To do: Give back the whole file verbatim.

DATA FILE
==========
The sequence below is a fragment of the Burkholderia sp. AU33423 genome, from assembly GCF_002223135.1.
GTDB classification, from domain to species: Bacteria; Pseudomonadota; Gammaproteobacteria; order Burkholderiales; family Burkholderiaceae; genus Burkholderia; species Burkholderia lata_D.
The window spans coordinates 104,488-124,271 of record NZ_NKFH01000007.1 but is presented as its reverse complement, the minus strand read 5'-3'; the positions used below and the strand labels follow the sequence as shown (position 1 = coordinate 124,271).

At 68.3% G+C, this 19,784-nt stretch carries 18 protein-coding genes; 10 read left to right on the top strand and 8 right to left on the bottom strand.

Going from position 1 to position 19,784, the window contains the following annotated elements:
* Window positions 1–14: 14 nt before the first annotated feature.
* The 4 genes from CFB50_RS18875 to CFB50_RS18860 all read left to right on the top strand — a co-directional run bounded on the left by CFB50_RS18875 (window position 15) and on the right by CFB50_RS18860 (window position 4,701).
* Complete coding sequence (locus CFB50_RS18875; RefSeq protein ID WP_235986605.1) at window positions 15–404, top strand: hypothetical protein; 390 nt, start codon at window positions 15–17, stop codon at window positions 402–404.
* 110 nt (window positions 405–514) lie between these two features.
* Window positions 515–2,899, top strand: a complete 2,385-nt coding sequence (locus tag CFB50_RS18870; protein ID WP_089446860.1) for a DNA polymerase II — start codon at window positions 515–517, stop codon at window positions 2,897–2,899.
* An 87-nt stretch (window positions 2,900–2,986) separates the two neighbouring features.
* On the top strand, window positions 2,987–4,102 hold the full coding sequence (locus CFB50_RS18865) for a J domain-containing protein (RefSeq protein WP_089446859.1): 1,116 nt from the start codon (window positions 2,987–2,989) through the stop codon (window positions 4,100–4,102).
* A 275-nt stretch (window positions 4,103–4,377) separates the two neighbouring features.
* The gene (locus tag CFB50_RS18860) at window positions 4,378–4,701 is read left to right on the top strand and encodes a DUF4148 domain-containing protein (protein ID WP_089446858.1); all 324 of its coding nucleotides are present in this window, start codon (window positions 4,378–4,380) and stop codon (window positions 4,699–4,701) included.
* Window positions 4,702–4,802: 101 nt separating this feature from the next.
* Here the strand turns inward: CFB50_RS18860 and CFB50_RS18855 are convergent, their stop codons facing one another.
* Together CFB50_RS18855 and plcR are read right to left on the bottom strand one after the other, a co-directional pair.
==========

The sequence below is a fragment of the Burkholderia sp. AU33423 genome, from assembly GCF_002223135.1.
GTDB classification, from domain to species: Bacteria; Pseudomonadota; Gammaproteobacteria; order Burkholderiales; family Burkholderiaceae; genus Burkholderia; species Burkholderia lata_D.
The window spans coordinates 104,488-124,271 of record NZ_NKFH01000007.1 but is presented as its reverse complement, the minus strand read 5'-3'; the positions used below and the strand labels follow the sequence as shown (position 1 = coordinate 124,271).

At 68.3% G+C, this 19,784-nt stretch carries 18 protein-coding genes; 10 read left to right on the top strand and 8 right to left on the bottom strand.

Going from position 1 to position 19,784, the window contains the following annotated elements:
* Window positions 1–14: 14 nt before the first annotated feature.
* The 4 genes from CFB50_RS18875 to CFB50_RS18860 all read left to right on the top strand — a co-directional run bounded on the left by CFB50_RS18875 (window position 15) and on the right by CFB50_RS18860 (window position 4,701).
* Complete coding sequence (locus CFB50_RS18875; RefSeq protein ID WP_235986605.1) at window positions 15–404, top strand: hypothetical protein; 390 nt, start codon at window positions 15–17, stop codon at window positions 402–404.
* 110 nt (window positions 405–514) lie between these two features.
* Window positions 515–2,899, top strand: a complete 2,385-nt coding sequence (locus tag CFB50_RS18870; protein ID WP_089446860.1) for a DNA polymerase II — start codon at window positions 515–517, stop codon at window positions 2,897–2,899.
* An 87-nt stretch (window positions 2,900–2,986) separates the two neighbouring features.
* On the top strand, window positions 2,987–4,102 hold the full coding sequence (locus CFB50_RS18865) for a J domain-containing protein (RefSeq protein WP_089446859.1): 1,116 nt from the start codon (window positions 2,987–2,989) through the stop codon (window positions 4,100–4,102).
* A 275-nt stretch (window positions 4,103–4,377) separates the two neighbouring features.
* The gene (locus tag CFB50_RS18860) at window positions 4,378–4,701 is read left to right on the top strand and encodes a DUF4148 domain-containing protein (protein ID WP_089446858.1); all 324 of its coding nucleotides are present in this window, start codon (window positions 4,378–4,380) and stop codon (window positions 4,699–4,701) included.
* Window positions 4,702–4,802: 101 nt separating this feature from the next.
* Here the strand turns inward: CFB50_RS18860 and CFB50_RS18855 are convergent, their stop codons facing one another.
* Together CFB50_RS18855 and plcR are read right to left on the bottom strand one after the other, a co-directional pair.